Rachel Zeldin had a great-uncle whom she describes as “a West Coast hippie” who worked for jazz bands and went on the road with celebrities during his life.
That free-spirited nature made for a satisfying existence but didn’t include precautions more conventional people employ, like taking out life insurance or discussing with loved ones what to do when he died. So, when her uncle did die in 2011, Zeldin and her mother were left to handle the funeral arrangements without any instructions. It felt as if a body had been left on their doorstep.
“I said I could pick out a hotel and a restaurant faster than I can find a funeral home,” said Zeldin, who lives in Bucks County.
Zeldin, 29, saw a void of information in the space where mourners are already often dealing with an overwhelming loss. So like many another entrepreneur, she had an idea for how to fill the gap: create a website that allows people to research a funeral home in Philadelphia — reading what it offers and feedback from past customers — the same way they would use a travel site to learn about a hotel in Bermuda during happier times.
“It was really shocking to see how little information there was for us. I said to my mom, ‘Why is this so difficult?’ If you don’t already have arrangements, you don’t realize how many choices there are, and every detail and option you include adds additional cost,” Zeldin said.
The website, Imsorrytohear.com, provides visitors with a directory of funeral homes in the tri-state area — with reviews — and other helpful information, like the difference in price between premium hardwood versus common hardwood caskets and the fact that holding a wake the same day as the burial, rather than the night before, could reduce cost.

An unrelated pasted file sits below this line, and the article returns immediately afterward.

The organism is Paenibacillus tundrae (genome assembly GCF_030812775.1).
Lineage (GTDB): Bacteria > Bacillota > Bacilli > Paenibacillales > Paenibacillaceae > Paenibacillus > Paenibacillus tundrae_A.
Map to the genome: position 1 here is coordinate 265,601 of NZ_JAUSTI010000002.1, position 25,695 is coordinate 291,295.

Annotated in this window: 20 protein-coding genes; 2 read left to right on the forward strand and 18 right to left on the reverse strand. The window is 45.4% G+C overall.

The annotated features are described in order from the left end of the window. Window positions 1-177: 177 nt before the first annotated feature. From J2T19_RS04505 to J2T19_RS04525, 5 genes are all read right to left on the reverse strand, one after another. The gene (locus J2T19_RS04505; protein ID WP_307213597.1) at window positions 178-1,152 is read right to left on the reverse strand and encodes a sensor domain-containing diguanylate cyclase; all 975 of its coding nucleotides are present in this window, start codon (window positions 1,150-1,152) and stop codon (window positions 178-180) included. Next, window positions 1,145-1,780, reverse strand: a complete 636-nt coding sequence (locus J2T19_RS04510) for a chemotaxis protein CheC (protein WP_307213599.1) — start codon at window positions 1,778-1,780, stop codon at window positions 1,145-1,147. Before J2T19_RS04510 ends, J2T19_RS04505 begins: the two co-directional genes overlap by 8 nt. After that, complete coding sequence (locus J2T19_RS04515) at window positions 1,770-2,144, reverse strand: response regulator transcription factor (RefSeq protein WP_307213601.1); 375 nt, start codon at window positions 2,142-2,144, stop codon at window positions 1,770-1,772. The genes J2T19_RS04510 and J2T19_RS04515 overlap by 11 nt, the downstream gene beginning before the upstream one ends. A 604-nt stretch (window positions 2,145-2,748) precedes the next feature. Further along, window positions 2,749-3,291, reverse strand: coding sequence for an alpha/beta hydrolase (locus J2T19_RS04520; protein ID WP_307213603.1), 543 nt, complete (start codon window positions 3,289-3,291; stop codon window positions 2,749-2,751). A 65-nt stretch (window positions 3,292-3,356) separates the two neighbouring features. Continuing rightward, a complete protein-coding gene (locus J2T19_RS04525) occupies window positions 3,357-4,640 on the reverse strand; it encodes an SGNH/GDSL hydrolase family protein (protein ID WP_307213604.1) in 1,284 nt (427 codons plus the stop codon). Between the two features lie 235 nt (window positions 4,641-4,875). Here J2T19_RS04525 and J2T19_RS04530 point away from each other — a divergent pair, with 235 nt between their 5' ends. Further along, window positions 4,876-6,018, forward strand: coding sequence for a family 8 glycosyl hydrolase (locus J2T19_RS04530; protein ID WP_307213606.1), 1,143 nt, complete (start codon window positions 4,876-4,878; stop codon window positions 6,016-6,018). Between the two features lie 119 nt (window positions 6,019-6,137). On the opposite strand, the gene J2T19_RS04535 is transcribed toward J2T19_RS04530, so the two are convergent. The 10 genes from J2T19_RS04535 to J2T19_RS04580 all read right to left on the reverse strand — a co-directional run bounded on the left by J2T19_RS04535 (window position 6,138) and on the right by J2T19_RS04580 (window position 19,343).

“There’s often times a price difference of hundreds or thousands of dollars for near identical services. One guy tells you it takes $2,500. Another says, ‘Our basic service starts at $6,500,’ ” Zeldin said. “If we were educated consumers, they wouldn’t just be able to throw a number out there and hope it sticks.”
Zeldin said the site is intended for the general population, not just Jews, but includes Jewish funeral homes. In fact, she asserted, Jews often have an easier time planning funerals than other groups because they don’t have as many options to choose from.
When the idea for the website first occurred to Zeldin, she had been working in finance for several years and was unsure whether to continue in that field. In 2011, she decided that she needed a change and enrolled in a six-month graphic design program in Tel Aviv, with her start-up business in mind.
She hopes to make money through selling advertising on the site.
Zeldin said her business is currently at a “growth” stage, as she works to create awareness in the industry, and she plans to expand beyond the three states. “I just felt like, it’s now or never. I’m just going to dedicate myself to this, and if it doesn’t succeed, at least I tried to do something that I feel is good for the community,” Zeldin said.